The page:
Title: Monster Madness Online
Engine: Unreal Engine 3
Description: Monster Madness Online is an online cooperative game that has players fighting through waves of zombies, werewolves, and other monsters to overcome challenges and gain powerful gear. While combat is essential to the game, a variety of puzzles, platforming, and timed encounters add complexity to the gameplay and give players objectives other than surviving. A deep loot and ability system provides incentive to repeat levels and attempt to get a high score.
• Designed and implemented combat, puzzles, and challenges across 3 campaign levels.
• Collaborated to balance PVP maps, including objective, weapon, and power-up placement.
• Created minibosses, including design, ability scripting, testing, and balance.
Dynamic Scripting My biggest challenge on the project was scripting dynamic puzzles that, alongside combat, served as one of the pillars for our levels. These included a pathfinding puzzle that used a Kismet implementation of A*, a large maze through steam tunnels where players could shut off valves to open new paths, a puzzle that had players finding dynamically placed weights to hit a target value on a scale, and a shell-game puzzle with Kismet scripting that randomply shuffled pieces. Of these, the shell-game presented the most problems to solve. I started by designing a set of moves – 2, 3, or 4 pieces would swap a single time in each. These moves were then randomly iterated through a number of times and at a speed dependent on player-selected difficulty. The big curveball came when, after the full algorithm was created, I discovered that my method for exchanging references to objects would not replicate properly – on a server, the piece that started in position 3 was always given moves as if it was still there, even if earlier moves had changed that. To solve the problem, I collaborated with a programmer to create a replicated object variable that would correctly update in these circumstances – from there, it was just creative scripting to ensure the footprint was kept low and replicated object variables were used a minimum number of times.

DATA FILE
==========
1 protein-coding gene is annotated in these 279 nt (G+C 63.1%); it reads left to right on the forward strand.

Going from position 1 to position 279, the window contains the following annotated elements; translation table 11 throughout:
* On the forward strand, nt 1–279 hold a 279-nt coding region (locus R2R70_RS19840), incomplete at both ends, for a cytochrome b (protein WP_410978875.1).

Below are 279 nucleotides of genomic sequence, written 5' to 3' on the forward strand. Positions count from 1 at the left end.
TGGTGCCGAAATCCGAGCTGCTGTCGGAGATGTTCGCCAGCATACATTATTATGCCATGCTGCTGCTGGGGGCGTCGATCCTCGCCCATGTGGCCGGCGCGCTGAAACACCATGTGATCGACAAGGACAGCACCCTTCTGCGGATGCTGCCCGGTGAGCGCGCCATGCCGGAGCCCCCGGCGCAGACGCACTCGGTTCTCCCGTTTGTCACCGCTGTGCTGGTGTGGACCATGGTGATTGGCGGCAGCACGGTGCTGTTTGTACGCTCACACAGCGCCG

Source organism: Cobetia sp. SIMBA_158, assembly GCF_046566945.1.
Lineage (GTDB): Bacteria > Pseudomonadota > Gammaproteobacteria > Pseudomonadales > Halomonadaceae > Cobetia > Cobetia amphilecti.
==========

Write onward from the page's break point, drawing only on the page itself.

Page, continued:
Interesting Minibosses One of the big challenges in creating this game was designing a collection of minibosses that would periodically appear to engage players. These had unique coloring, mesh attachments, and abilities. These served to provide large threats to players, as well as give greater rewards when killed. The addition of these enemies into the sandbox also turned regular enemies into more dynamic threats, as sub-bosses frequently had abilities that interacted with the core lineup.
Co-Op Fun, Not Necessary One of the key goals of the project was incentivizing cooperative play, without making it a requirement. This had a particularly large impact on challenge design. Puzzles could not require multiple players, but should always benefit from them. For example, one puzzle had players searching an area for barrels, each of which had a random weight. These weights corresponded with a large scale, which would reward the players with a key when the weight of the barrels matched the displayed weight. Individual players could find the correct barrels and push them, but would frequently need to take breaks to thin out enemies. To incentivize Co-Op, barrels moved faster when pushed by multiple players, and could still be pushed while one player was killing enemies.